By Melissa Eakle, MSN, and Susan Lange, MPH
(Originally Published November 2004)
During a computed tomography (CT) scan, a power injector was used to administer contrast media into a patient's I.V. access site. Contrast media suddenly sprayed out of the I.V. administration set connector and into her face and eyes. Although the patient was wearing glasses, she complained that her eyes were burning, so her eyes were rinsed with water for 15 minutes.
After the I.V. tubing was replaced, her CT scan was completed without further mishap. Fortunately, a subsequent ophthalmic exam in the ED didn't show any eye or skin injury and the patient was reassured.
What went wrong?
In this particular situation, the I.V. tubing connector failed because it wasn't designed to withstand the pressures of contrast media injection using a power injector.
Power injectors are used to inject radiopaque contrast media at controlled rates during diagnostic studies to enhance the diagnostic image. The normal peak pressures produced by a power injector during a diagnostic scan can exceed the pressure tolerance, or pounds per square inch, of conventional I.V. administration sets or smaller-caliber I.V. catheters, which aren't designed to handle the high pressures. Rupture of the tubing or the catheter can result in:
- sprays of blood and contrast media
- loss of venous access, requiring more attempts to restart I.V. lines
- fragmentation of catheters with or without embolization, possibly requiring surgery to remove fragments
- patient discomfort and anxiety
- delay of testing or treatment
- waste of contrast media.
Manufacturers of power injectors recommend using catheters, tubing, and connectors labeled for use with power injectors; these can withstand the higher pressures. Follow these guidelines:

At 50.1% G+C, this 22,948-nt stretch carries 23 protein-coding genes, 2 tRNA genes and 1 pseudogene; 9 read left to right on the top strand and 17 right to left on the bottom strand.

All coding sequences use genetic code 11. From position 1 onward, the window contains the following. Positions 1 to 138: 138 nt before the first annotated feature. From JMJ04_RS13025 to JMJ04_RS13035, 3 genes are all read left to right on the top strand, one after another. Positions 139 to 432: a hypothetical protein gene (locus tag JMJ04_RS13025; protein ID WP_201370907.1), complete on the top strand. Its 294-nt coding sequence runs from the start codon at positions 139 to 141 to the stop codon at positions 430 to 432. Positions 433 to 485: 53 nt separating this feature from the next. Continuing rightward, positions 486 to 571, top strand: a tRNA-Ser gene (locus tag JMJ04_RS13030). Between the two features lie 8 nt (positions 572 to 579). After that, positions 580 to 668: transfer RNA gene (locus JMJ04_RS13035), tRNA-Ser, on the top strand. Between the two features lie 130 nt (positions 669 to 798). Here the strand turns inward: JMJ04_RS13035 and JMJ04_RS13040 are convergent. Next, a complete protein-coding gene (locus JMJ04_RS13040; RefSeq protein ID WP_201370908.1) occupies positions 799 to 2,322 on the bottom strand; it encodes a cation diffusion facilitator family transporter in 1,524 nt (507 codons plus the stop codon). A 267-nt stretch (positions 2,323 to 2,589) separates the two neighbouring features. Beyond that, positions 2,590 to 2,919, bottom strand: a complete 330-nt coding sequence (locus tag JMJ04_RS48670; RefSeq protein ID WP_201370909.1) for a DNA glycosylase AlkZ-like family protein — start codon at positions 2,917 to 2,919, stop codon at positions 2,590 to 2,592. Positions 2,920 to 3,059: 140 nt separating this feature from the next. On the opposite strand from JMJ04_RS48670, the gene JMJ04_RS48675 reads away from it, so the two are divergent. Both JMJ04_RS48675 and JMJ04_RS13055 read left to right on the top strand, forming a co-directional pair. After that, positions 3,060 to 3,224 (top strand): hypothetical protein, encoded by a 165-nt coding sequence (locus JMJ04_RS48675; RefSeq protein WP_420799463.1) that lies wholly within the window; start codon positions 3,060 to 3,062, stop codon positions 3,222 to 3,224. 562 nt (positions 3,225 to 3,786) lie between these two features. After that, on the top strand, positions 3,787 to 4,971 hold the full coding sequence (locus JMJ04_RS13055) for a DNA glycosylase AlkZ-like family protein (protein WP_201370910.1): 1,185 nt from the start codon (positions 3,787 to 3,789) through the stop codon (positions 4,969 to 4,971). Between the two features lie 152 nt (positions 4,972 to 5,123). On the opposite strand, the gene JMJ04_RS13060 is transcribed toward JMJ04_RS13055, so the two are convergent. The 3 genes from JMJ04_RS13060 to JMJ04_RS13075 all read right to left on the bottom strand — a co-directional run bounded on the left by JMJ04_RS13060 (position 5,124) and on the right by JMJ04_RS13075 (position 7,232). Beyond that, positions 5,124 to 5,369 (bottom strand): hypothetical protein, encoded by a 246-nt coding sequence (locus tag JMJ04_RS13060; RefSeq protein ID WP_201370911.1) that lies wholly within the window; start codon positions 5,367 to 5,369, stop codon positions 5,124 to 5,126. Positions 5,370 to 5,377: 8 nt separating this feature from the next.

When using a peripheral access site, select a flexible, 20-gauge or larger-caliber I.V. catheter. Verify that the catheter, tubing, and connectors are rated for use with power injectors.
- Insert the catheter in a large peripheral vein, such as an antecubital or forearm vein, which can take the higher flow rate and pressure.
- Before injecting the contrast media, make sure that the catheter is patent; for example, by ensuring that it provides rapid blood return. Check that the insertion site doesn't show any signs of infiltration.
- Know the manufacturer's recommendations and your facility's protocols for the injection of contrast media using power injectors. Monitor the patient for adverse reactions.
"A High-Prwure Situation: Conventional I.V. Sets Can Burst When Used with CT Contrast Media Injectors," Health Devices. 33(3):100-102, March 2004.
Manual on Contrast Media, 5.0 edition. Reston, Va., American College of Radiology, 2004.
Although you need to support the adverse event-reporting policy of your health care facility, you may voluntarily report a medical device that doesn't perform as intended by calling MedWatch at 1-800-FDA-1088 (fax: 1-800-FDA-1078). The opinions and statements in this report are those of the authors and may not reflect the views of the Department of Health and Human Services. Beverly Alhrecht Gallauresi, RN, BS, MPH, is a nurse-consultant at the Center for Devices and Radiological Health at the Food and Drug Administration in Rockville, MD., and coordinates Device Safety.
Melissa Eakle is a nurse-consultant and Susan Lange is a medical imaging specialist, both at the Center for Devices and Radiological Health of the Food and Drug Administration in Rockville, MD.